advantage in job search Molly Svendsen The Broadside
earning a foreign language could give you skills that would help you get a job, according to Joshua Evans, Central Oregon Community College Assistant Professor of Spanish. Evans believes knowing a second language gives potential employees a “leg up” in comparison to non-bilingual applicants. “I think it helps students entering today’s workforce,” Evans said. “Especially with Spanish, bilingual candidates will have an advantage.” Foreign languages such as spanish are important now, and will become increasingly important as immigration continues, Evans said. “There is an increasingly large number of mainly Spanish speaking citizens,” Evans said. “I feel it is almost a kind of civic responsibility to know Spanish nowadays.” Along with Spanish, Mandarin Chinese, German and French are also increasing in importance , according to Evans. “Chinese is going to be huge with regards to commerce in the future,” Evans said.
Kirsten Larwin, instructor of french at COCC, said that French is now being spoken all over the world. “I think that learning a foreign language is an incredibly rewarding experience, and also one that requires a strong commitment.” Larwin said. “The ability to speak a foreign language absolutely gives a job applicant an advantage over his or her competitors . Prospective employers would almost certainly look favorably upon such a skill.” Learning a language can help students not only in their career searches, but for those seeking to “broaden their horizons” and learn about other cultures, Larwin explained. “You uncover so much rich information about other cultures as you study a foreign language,” Larwin said. By learning phrases and words of a new language, students are able to learn a little bit of the customs of a different culture, according to Larwin. “Language is one of the ways a person can truly begin to understand another culture,” Larwin explained. “As students make discoveries about how the language works, it’s wonderful to see their horizons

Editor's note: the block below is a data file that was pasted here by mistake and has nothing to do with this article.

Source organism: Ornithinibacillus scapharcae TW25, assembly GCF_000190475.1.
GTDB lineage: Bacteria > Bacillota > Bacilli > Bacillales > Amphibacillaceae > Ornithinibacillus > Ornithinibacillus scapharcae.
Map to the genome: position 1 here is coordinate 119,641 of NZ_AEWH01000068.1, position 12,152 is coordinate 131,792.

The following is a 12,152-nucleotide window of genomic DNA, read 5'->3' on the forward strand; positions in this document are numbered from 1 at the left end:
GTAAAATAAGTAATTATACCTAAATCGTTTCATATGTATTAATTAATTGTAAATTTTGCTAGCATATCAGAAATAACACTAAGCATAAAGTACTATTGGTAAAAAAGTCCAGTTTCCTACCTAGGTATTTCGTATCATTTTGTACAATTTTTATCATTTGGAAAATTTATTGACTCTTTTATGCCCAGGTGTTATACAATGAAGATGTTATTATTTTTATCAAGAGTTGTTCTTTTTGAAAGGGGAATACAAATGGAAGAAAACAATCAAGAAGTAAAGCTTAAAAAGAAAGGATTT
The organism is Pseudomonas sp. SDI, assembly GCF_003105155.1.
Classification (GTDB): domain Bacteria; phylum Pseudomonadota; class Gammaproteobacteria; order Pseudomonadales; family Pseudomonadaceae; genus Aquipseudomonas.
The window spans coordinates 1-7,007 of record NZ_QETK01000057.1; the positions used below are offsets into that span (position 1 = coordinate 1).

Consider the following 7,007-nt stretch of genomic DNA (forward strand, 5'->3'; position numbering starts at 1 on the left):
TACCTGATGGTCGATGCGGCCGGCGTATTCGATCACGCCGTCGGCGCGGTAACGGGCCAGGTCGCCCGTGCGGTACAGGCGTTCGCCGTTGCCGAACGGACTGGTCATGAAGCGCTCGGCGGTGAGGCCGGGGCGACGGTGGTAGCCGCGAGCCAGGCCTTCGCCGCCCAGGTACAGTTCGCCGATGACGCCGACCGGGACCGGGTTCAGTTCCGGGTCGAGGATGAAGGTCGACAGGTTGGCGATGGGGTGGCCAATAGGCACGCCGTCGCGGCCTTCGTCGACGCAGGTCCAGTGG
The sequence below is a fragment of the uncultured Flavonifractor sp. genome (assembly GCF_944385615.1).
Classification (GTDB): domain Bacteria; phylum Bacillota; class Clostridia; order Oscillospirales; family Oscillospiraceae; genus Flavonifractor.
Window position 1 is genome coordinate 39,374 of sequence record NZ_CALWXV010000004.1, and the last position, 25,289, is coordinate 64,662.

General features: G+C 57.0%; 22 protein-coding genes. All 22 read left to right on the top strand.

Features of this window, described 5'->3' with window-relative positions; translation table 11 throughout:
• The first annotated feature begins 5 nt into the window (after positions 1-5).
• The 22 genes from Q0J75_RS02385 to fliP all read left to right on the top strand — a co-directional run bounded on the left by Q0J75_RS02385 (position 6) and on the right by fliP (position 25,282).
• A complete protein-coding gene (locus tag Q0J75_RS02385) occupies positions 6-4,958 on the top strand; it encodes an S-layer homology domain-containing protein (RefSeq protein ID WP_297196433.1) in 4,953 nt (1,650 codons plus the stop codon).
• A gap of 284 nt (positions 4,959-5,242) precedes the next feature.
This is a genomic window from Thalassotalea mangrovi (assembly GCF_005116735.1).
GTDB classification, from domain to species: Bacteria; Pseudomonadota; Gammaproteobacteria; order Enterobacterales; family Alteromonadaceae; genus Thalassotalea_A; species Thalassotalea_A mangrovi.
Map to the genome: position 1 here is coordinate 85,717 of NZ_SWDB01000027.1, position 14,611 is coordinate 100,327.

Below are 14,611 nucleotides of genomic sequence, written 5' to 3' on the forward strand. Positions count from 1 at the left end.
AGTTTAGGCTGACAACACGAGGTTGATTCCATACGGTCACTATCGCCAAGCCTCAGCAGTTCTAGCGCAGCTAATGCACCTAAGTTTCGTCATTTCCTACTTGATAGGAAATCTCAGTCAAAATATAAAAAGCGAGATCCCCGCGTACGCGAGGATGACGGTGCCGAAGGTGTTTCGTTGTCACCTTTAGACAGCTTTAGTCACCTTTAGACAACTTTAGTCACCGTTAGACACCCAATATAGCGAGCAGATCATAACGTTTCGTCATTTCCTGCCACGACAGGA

Birding spots recommeded by Moodie: · Hatfield Lake · Sawyer Park · Wikiup Resevoir
broaden as they gain insight into another part of the world.” Evans agrees that being bilingual not only helps with career searches, but also with many other aspects of life. “The phrase ‘being a citizen of the world’...learning second language definitely helps with that,” Evans explained. “Also, I would say language study translates well into certain aspects of being a musician.” Due to his background in foreign language, Evans chose to raise his twoyear-old daughter bilingual. “I worked so hard to perfect my second language,” Evans said. “If it’s something I can pass on to her, then why not?” Even though learning a language can be a difficult task, according to Larwin, students should try to focus on the enjoyment of what they are learning. “It can be difficult at times, but it’s a wonderful challenge and it’s so satisfying for the students to look back [at] where they were on day one,” Larwin said. “It’s always a good idea to step back and see how far you’ve come, it’s encouraging.”
Do you know another language? Yes: 21 No: 29 If yes, which language? A: Spanish 13 B: French 5 C: Mandarin Chinese 1 D: German 0 E: Other 2 Do you intend to learn an additional language? Yes: 19 No: 4 Maybe: 27 If yes, what language would you be most likely to learn: A: Spanish 8 B: French 4 C: Mandarin Chinese 2 D: German 1 E: Other 3 Do you feel knowing another language would be beneficial in your job search? Yes: 31 No: 2 Maybe: 17
Birding at COCC: Biology students take learning outdoors Megan Campbell The Broadside
B ▼ Students at COCC study local birds as part of their Biology III class .
Photo by Megan Campbell | The Broadside
50 COCC students were asked the following
irders can see species of birds that are not common to Central Oregon in spring. That is one of the reasons why every spring quarter Central Oregon Community College biology professor, Jim Moodie bases his General Biology III class in ornithology, the study of birds. “May is a good time to be watching species because of migration” Moodie said. “A lot of them won’t be staying here.” On Saturdays at the COCC campus, Moodie has seen “huge flocks” of Cedar Waxwing, Western Bluebird and Sapsucker bird species along